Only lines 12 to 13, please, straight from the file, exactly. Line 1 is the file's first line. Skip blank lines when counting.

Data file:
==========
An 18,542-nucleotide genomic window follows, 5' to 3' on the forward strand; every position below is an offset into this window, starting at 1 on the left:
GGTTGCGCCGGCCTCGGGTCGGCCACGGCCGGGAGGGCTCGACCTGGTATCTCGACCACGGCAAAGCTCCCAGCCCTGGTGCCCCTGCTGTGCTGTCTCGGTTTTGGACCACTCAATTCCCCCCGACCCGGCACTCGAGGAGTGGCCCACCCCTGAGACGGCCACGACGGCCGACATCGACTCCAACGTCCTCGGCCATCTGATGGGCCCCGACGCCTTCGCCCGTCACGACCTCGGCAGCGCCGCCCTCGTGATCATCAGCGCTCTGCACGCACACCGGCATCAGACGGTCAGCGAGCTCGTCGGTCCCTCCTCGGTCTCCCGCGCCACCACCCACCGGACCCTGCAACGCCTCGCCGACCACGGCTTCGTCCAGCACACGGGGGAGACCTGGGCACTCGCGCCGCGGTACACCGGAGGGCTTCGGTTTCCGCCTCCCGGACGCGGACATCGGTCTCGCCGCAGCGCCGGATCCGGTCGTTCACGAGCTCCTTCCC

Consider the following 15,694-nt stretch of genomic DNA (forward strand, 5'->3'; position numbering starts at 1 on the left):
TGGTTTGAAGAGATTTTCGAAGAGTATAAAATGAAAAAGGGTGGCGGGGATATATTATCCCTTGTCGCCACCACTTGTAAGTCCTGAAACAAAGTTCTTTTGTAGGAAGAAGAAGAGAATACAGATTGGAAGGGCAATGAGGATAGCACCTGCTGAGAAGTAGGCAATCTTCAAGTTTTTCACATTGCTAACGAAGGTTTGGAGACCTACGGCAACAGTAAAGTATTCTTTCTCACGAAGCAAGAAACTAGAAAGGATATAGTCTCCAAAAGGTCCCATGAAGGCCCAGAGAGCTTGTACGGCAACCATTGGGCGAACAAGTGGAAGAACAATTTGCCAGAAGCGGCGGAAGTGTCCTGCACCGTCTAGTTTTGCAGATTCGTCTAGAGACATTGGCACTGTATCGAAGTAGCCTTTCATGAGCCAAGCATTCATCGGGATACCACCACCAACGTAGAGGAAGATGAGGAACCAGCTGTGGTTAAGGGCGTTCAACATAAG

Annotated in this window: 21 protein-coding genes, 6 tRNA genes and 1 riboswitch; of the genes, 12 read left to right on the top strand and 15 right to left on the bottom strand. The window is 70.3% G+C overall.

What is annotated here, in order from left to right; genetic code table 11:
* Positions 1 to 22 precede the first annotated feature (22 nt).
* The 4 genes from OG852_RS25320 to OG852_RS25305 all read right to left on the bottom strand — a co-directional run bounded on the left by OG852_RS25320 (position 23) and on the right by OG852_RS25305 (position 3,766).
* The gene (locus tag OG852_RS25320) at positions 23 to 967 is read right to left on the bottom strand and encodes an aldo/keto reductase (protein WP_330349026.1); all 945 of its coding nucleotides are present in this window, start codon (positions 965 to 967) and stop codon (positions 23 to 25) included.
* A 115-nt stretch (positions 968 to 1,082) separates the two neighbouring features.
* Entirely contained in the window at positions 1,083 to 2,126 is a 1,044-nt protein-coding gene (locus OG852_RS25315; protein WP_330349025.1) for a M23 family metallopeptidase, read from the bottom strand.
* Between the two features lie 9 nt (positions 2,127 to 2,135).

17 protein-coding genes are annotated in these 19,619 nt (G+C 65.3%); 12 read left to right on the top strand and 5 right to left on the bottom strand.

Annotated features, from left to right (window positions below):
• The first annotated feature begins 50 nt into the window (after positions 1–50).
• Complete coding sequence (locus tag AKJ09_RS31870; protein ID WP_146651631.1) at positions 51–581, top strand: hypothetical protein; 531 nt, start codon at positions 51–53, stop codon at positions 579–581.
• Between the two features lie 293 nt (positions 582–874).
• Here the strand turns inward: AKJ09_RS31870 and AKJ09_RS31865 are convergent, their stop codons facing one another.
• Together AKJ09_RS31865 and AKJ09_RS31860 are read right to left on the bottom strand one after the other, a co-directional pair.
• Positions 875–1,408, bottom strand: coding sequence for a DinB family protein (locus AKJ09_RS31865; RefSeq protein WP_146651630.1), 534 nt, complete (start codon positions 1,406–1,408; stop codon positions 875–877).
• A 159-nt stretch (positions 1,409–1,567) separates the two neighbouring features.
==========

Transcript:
* Between the two features lie 9 nt (positions 2,127 to 2,135).

17 protein-coding genes are annotated in these 19,619 nt (G+C 65.3%); 12 read left to right on the top strand and 5 right to left on the bottom strand.